Sri Lanka hadn’t been able yet to convince Russia to resume Aeroflot flights and tourists from there to Sri Lanka suspended in the wake of the detention of SU 289 at the Bandaranaike International Airport (BIA) on the afternoon of June 02, authoritative sources said.
Sri Lanka grappling with an unprecedented foreign exchange shortage desperately needs tourists from an important destination like Russia, which earlier accounted for a sizeable share of the incoming traffic. Responding to The Island queries, sources said that relevant authorities were in the process of looking into the issue at hand.Having summoned Sri Lanka’s Ambassador to Moscow Janitha Abeywickrema Liyanage soon after the incident at the BIA, the Russian Foreign Ministry issued a stern warning over the incident.
In the wake of the Russian warning, the then government took measures to lift restrictions imposed on the aircraft that was to be detained till June 16. The detained SU 289 was allowed to leave on June 06.Former Public Security Minister Rear Admiral Sarath Weerasekera yesterday (18) told The Island that no holds barred investigation was required to ascertain the truth.
Lawmaker Weerasekera said that the government should inform the Parliament of the progress of the investigation and what steps it intended to take as well as measures already taken to mend relations with Russia.
The retired Navy Chief of Staff said that those in authority should investigate whether a court ruling issued in respect of a case filed by Ireland-based Celestial Aviation Trading Company Ltd., against Aeroflot had been manipulated by interested parties.
It transpired that no sooner High Court Judge, S. M. H. S.P. Sethunge, in the Commercial High Court of the Western Province, Attorney-at-Law Aruna de Silva accompanied a fiscal officer of the same Court to the BIA at lightning speed to deliver the ruling.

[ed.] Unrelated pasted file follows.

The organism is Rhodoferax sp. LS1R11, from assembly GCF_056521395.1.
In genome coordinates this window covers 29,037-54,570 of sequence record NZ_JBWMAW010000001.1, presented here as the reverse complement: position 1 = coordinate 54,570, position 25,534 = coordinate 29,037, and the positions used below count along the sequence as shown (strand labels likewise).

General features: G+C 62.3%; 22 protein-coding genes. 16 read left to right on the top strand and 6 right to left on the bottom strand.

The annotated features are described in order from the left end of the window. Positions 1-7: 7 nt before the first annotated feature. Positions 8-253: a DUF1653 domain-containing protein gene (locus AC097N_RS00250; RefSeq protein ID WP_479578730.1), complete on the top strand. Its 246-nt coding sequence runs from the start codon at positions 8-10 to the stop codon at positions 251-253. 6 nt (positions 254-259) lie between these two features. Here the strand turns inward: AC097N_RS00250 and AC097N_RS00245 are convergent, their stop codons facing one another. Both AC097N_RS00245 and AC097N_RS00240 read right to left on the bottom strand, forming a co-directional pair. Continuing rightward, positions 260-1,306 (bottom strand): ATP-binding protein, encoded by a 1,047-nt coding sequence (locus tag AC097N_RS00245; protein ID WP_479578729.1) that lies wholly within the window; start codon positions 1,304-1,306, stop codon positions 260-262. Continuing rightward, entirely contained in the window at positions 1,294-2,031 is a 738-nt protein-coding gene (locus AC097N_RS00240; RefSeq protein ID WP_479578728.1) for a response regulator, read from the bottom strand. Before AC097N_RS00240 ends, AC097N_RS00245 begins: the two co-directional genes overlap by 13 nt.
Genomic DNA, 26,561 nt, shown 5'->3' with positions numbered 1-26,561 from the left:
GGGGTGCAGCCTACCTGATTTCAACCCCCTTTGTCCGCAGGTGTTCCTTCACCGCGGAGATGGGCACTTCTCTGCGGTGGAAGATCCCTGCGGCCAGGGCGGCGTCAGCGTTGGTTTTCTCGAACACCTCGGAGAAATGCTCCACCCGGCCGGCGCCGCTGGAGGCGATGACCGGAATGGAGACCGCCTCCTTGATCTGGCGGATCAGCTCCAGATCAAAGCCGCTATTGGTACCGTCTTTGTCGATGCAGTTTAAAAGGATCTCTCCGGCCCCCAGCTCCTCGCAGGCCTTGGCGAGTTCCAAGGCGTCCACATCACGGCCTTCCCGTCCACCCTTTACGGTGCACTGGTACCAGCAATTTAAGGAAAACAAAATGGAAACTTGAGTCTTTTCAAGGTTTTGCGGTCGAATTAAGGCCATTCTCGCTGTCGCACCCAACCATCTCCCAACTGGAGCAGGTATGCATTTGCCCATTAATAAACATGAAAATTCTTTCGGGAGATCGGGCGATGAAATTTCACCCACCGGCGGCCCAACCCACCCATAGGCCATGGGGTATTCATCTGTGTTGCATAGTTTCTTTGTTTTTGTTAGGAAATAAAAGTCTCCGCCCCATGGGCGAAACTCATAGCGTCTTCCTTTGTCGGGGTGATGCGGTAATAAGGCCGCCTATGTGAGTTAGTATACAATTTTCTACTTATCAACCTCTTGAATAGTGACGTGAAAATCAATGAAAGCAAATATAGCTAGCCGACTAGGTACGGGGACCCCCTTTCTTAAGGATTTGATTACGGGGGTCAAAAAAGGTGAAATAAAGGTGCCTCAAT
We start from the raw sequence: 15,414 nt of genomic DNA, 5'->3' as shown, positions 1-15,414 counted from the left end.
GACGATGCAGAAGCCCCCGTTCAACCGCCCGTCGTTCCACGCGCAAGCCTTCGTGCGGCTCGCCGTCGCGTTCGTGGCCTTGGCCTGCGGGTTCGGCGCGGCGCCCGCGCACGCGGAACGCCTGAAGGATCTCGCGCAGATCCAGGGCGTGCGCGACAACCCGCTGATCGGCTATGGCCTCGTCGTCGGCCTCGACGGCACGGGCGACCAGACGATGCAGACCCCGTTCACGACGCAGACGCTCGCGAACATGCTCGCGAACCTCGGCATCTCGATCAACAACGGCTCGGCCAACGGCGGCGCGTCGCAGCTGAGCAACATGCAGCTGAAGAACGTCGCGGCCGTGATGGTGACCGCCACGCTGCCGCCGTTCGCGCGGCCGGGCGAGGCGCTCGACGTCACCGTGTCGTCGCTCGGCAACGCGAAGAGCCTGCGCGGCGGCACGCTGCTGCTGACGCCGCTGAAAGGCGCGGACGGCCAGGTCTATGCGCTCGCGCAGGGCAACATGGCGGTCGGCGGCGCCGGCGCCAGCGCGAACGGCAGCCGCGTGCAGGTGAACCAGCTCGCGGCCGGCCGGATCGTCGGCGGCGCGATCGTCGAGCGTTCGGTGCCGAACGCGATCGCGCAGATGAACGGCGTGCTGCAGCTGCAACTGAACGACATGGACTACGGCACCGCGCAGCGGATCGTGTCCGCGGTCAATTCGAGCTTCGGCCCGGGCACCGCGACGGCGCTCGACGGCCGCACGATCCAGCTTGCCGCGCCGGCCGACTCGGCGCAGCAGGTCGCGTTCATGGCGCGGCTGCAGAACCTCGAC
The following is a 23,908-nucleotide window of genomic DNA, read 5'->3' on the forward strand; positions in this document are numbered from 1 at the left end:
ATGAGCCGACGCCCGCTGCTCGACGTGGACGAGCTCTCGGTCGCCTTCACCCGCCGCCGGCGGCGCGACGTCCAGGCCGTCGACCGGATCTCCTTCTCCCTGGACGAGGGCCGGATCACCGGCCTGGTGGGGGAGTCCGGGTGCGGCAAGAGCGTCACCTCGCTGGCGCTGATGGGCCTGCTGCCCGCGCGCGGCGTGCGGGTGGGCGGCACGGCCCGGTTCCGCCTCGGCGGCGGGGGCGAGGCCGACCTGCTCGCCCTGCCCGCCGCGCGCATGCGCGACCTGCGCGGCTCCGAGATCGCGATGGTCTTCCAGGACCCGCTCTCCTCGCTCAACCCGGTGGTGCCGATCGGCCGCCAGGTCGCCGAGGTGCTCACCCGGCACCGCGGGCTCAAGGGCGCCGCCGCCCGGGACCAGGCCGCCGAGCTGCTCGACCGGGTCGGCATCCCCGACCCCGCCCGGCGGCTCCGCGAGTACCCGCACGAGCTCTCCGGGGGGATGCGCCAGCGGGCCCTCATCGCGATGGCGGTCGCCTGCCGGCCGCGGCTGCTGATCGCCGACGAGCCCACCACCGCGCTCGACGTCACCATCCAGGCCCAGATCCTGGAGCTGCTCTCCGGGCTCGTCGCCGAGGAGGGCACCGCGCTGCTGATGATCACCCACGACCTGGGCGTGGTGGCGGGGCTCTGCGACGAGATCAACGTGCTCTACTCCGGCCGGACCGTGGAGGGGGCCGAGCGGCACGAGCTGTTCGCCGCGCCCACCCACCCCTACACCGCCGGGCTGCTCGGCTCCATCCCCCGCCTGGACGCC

Lawyer de Silva appeared for the plaintiff with Avindra Rodrigo, PC, (litigation) of FJ & G.de Saram, leading law firm from the colonial times. The law firm has previously declined to comment on this matter.High Court judge Sethunga is on record as having said that he didn’t order the BIA not to permit Aeroflot SU 289 to take off on the afternoon of June 02.
Attorney-at-Law Dasun Nagasena, Coordinating Secretary to Justice Minister Dr. Wijeyadasa Rajapakse, PC yesterday (18) said that the Justice Ministry recommended action against the Attorney-at-Law to the Chief Justice Jayantha Jayasuriya, PC. Nagasena said that the fiscal officer who served the Justice Ministry had been interdicted, pending further investigations. As regards the lawyer, it would be handled on the advice of the CJ, the official said. Responding to another query, the official said that the Justice Ministry hadn’t been informed yet of the progress of the investigations.
Ports, Shipping and Aviation Secretary K.D.S. Ruwanchandra yesterday said that ministry officials on Wednesday (17) discussed ways and means of resuming Aeroflot flights with relevant authorities, including the Russian embassy. Ruwanchandra said they were hopeful reaching a consensus on this matter soon. The official said so in response to The Island queries.
The Bar Association of Sri Lanka (BASL) President Saliya Pieris, PC, yesterday said that they could initiate an inquiry only on the basis of a formal complaint. He said so when The Island asked him whether the BASL initiated an inquiry into the lawyer’s conduct in this regard. The President’s Counsel said that normally the BASL wouldn’t launch an investigation into a matter inquired into by the CJ.
At the time of the BIA incident, Prof. G.L. Peiris had been the minister in charge of foreign affairs. Since the change of government, President Ranil Wickremesinghe has sworn in Ali Sabry, PC, as the new minister of foreign affairs.
Russia has pointed out that action was taken against SU 289 in spite of an assurance given by Sri Lanka in respect of regular flights to Colombo.Sri Lankan Airlines in late March suspended flights to Moscow in the wake of imposition of what the airline called operational restrictions in the wake of war between Russia and Ukraine.